We’re two days away from possibly making history once again by electing the first female American president, directly after electing our nation’s first two-term African-American president. These are huge steps towards a more diverse direction for our country, but what we have not left behind as a nation are our biases, prejudices, racism and sexism. As we witnessed with President Obama, people reacted irrationally to our first black president, with a deep resentment at levels unseen towards previous white male presidents.
The hateful vitriol we’ve seen lobbed at Hillary Clinton by her opponent Donald Trump and his supporters is unprecedented. Her high unfavorability rating is uncanny considering she is qualified, intelligent, measured, rational, even-tempered, and competent — especially in contrast with Trump, who is none of those things.
She has spent her adult life learning our nation’s laws, graduating Wellesley and becoming a lawyer. She has dedicated her life to public service as the First Lady of Arkansas, the First Lady of the United States, a U.S. Senator, a Secretary of State and a two-time presidential candidate. Yet, her support remains mostly unenthusiastic, and the majority of this country holds an unfavorable view towards her.
While this can be chalked up to some successes by the right who have launched countless witch hunts to tarnish Clinton’s image, there is something else at play here, according to researchers.
“More than half of white men hold a very unfavorable view of Clinton,” explains The Atlantic, “that’s a whopping 20 points higher than Barack Obama.”
Whether it’s conscious or not, men tend to react negatively when women take on traditionally male roles. This is evident throughout history from the first female college student, to women becoming doctors, to female CEOs, to women in skilled labor, men have pushed back on women doing things they believed only men were capable of doing.
The Atlantic explains this is due to “Precarious Manhood Theory” in which men believe manhood must be won and defended. In studies, male participants said things like job loss threatens their manhood, whereas in their view womanhood was more fixed and could only be lost through a sex change operation.
When a male’s manhood is threatened they respond recklessly, negatively and aggressively because they feel a need to defend their manhood at all cost. And studies show that “subordination to a female boss is among the emasculations men fear most.”
So how will our nation of men react if Hillary Clinton becomes president?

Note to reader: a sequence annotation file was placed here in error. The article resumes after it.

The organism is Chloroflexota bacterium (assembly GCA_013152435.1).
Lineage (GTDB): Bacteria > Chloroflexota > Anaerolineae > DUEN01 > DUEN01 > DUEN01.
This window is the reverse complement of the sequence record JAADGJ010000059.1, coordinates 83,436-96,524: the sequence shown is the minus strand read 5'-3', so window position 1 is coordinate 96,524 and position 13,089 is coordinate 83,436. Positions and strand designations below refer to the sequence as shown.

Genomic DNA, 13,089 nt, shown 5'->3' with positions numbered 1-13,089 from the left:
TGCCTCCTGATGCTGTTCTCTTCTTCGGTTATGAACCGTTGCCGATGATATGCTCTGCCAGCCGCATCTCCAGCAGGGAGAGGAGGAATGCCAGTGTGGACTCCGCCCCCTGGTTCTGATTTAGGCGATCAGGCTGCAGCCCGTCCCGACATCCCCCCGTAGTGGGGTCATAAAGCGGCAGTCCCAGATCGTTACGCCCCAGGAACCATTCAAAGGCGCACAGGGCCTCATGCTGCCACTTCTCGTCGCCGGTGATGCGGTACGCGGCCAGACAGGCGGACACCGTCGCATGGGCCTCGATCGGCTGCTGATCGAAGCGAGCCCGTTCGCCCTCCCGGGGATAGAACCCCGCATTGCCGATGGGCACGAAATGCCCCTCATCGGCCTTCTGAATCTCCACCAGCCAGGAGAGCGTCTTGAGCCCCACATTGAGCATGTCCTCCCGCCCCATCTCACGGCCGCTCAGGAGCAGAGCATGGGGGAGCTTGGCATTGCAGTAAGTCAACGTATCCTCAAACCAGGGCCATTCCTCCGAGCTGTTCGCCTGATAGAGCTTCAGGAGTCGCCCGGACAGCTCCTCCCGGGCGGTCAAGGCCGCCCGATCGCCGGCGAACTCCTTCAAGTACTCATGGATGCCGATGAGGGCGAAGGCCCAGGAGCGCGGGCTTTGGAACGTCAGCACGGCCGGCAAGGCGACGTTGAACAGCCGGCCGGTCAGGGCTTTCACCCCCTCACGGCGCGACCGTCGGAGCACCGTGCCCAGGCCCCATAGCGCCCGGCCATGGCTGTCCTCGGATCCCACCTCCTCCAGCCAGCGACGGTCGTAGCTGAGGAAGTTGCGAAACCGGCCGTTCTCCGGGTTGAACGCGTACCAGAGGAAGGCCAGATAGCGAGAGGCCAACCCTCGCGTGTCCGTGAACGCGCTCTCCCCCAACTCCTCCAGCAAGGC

Let’s take a look at Donald Trump.
After the party conventions and Hillary Clinton’s poll numbers began to soar, Trump faced losing to a woman — something he may not have thought possible. And while Trump has put forth racist and bigoted policies towards Latinos and Muslims he really didn’t ratchet up the sexism until Clinton was declared the leader of her party and began emasculating Trump.
During the first debate, Clinton undermined Trump by calling him by his first name, and this slight offended the Republican nominee and threw him off balance — he even took time out to address it. He began interrupting her, as many as 51 times by some counts, and he reeled between being defensive and aggressive which made him come off as both a bully and incoherent.
After being bested by Clinton, he patted himself on the back as the debate’s winner citing unscientific polls to soothe his bruised ego. He then blamed a microphone for his weak performance and lashed out at a more defenseless female, former Miss Universe Alicia Machado, and told his fans to check out her sex tape.
By the time his 2005 “Access Hollywood” hot mic tape was released, Trump was already struggling with female voters. He invaded Clinton’s space at the second debate and dismissed his pussy grabbing comments unconvincingly with the pitiful argument that it was just harmless “locker room” boasting. He threatened to lock Hillary Clinton up if he won, outright defying her constitutional right to due process. That comment could be perceived as Trump being unable to best Clinton intellectually or lawfully, so he wanted to use force to bring her down and punish her.
When 14 women came forward to accuse Trump of groping them without their consent, he responded by criticizing their looks. It was as if a sexist bomb went off inside him and he felt the need to lash out, ridicule and diminish any female who wouldn’t bow to his manhood.
By the third debate, Trump could no longer contain himself and he called Clinton “a nasty woman.”
Clinton was able to bait Trump into spiraling by doing one thing and one thing only — she stepped all over his fragile manhood.
Many of Trump’s followers are mirroring his behavior. From chants for locking Clinton up to commenting on her looks to calling her every expletive in the book, they’re letting Clinton (and our nation’s women) know that they don’t want a female Commander-in-Chief because she’ll always just be the “bitch” to them. They’ll latch on to any and every perceived misstep by Clinton they wouldn’t otherwise criticize male leaders for, just wait.
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If Clinton is elected, males who feel emasculated by a female leader will stop at nothing to show her that she doesn’t belong at the top of the hill. But out of that ugliness, our nation may finally have the opportunity to have conversations about pervasive sexism we were unable to have before. And while sexism is about to show its ugly head in force, hopefully, more men and, yes, women too, will be able to see their biases for what they are — completely irrational.